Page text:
George Orwell

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George Orwell as a volunteer plod directing traffic near his home in Southwold.

George Orwell was a gloomy British writer.

He began his writing career as an author of depressing children's stories, but was not successful since he was eclipsed in shock value by Roald Dahl, the favorite of sick publishers that had horrid childhoods. For a time, he wrote dreary and frightening travel articles which were published too early to catch the interest of Goths. Suicidal Tendencies magazine featured him often enough, but the income was not enough to live on. His topics of choice were blamed on his experiences in the dreariest and wettest parts of the UK, i.e., the Lakes District of Cumbria, Dartmoor plus the jungles of Burma where he had served as a plod for the imperial police, arresting the occasional monkey or post box.

Orwell then turned his hand to dystopian fiction in his novel Animal Farm. This was later reworked into Nineteen Eighty-Four for Jews and those who preferred less pork content. The last work was criticised for being ahead of its time since it was published in 1949, after all. But it did get the equivalent of nerds in the 1950s using Newspeak. Doubleplusgood!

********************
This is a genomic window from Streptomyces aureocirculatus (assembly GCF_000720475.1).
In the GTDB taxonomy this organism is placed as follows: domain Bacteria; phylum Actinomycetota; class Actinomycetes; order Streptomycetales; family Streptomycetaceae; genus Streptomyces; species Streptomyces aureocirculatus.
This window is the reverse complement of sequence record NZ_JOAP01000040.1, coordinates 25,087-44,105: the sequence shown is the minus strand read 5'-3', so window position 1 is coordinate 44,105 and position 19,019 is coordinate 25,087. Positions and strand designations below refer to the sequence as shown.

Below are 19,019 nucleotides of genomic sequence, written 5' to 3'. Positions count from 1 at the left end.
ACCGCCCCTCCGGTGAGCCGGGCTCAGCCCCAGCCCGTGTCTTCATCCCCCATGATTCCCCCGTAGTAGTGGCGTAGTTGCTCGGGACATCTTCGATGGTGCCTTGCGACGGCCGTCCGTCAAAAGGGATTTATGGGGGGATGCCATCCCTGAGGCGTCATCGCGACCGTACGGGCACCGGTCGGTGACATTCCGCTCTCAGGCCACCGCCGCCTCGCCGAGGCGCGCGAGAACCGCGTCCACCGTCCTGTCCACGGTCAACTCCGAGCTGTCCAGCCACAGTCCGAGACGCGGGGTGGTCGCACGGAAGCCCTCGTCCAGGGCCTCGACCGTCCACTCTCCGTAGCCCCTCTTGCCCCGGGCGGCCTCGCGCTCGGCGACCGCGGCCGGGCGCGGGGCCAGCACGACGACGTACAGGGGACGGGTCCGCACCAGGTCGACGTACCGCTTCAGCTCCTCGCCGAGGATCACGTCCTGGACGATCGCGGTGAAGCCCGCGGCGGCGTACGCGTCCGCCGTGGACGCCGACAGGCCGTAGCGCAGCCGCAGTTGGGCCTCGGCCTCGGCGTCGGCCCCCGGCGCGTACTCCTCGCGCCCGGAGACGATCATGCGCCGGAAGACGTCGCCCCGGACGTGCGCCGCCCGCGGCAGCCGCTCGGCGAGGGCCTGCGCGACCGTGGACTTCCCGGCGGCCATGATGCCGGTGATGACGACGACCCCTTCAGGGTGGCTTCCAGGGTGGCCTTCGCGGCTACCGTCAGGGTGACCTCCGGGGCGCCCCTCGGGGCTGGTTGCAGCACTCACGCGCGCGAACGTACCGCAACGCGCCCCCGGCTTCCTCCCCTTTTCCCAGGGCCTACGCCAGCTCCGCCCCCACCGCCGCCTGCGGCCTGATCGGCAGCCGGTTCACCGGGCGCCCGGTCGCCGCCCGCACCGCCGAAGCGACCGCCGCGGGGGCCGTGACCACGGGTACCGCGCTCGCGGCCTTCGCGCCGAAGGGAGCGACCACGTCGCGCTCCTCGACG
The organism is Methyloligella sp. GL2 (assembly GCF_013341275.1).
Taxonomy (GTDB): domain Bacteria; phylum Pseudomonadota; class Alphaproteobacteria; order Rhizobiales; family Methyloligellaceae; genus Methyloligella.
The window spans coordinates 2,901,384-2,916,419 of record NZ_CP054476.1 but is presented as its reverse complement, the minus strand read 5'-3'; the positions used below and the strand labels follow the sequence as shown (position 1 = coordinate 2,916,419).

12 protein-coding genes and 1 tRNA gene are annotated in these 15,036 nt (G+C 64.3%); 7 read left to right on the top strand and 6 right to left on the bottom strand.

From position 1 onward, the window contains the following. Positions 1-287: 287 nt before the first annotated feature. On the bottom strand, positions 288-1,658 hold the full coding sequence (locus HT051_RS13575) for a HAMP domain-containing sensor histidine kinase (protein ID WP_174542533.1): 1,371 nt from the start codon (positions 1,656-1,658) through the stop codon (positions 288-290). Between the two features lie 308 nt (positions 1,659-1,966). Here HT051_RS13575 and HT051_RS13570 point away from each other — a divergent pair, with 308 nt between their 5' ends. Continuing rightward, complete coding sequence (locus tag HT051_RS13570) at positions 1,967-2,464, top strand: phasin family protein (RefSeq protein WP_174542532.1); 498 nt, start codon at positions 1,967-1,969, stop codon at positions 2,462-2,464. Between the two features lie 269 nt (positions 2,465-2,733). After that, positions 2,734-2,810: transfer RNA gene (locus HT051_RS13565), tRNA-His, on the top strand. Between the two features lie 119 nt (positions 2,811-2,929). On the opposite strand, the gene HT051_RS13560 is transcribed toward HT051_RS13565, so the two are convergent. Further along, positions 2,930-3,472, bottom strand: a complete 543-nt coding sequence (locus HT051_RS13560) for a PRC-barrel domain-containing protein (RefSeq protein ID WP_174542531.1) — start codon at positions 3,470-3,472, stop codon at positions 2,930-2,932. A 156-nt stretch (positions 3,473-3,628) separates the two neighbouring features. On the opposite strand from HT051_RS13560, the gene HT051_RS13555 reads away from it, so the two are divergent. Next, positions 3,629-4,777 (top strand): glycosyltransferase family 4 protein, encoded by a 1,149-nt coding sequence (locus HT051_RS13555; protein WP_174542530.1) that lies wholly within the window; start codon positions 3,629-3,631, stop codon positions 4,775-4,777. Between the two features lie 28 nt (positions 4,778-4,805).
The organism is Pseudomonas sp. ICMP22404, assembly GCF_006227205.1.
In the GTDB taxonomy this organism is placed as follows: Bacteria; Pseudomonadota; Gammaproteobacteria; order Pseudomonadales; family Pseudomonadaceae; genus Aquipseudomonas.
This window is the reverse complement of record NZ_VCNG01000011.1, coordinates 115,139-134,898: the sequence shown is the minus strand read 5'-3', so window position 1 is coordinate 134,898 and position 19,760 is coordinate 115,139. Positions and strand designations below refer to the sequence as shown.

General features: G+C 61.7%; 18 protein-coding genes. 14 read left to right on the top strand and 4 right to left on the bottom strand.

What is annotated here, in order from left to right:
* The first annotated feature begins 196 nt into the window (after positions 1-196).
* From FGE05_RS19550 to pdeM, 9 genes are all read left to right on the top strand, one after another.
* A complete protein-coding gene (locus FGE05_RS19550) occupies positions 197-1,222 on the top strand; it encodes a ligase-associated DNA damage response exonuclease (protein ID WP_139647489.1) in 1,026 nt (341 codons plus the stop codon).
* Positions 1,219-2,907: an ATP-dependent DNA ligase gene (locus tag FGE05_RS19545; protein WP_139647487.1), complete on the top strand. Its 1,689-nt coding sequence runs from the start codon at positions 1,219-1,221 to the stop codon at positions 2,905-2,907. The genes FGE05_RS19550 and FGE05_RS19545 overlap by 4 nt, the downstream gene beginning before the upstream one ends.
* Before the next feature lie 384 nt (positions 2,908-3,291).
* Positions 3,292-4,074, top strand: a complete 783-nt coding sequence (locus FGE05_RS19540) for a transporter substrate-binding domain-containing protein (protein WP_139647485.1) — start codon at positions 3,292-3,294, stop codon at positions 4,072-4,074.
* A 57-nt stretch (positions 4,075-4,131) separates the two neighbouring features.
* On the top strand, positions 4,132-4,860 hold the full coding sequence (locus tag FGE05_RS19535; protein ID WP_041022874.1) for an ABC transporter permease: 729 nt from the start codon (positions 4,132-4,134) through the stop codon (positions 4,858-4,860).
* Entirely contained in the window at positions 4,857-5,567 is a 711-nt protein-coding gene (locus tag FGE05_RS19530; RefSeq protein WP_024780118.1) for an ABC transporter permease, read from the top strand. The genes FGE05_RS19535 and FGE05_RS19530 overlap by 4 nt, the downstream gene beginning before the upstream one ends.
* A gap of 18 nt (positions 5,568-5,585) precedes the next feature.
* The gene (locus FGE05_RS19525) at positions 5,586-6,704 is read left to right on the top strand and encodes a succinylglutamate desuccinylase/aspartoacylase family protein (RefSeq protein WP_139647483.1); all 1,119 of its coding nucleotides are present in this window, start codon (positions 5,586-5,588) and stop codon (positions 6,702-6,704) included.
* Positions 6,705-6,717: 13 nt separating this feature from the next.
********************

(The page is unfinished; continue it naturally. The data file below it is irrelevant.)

Of course, we can look back on those books and have a good laugh. Don't believe those Giant Space Raccoons from the 8th Dimension who will try to convince you that we live in something called the Matrix run by gumball and cashpoint machines. The only part of that that is true is that I do help make blue gumballs. What kind do you make?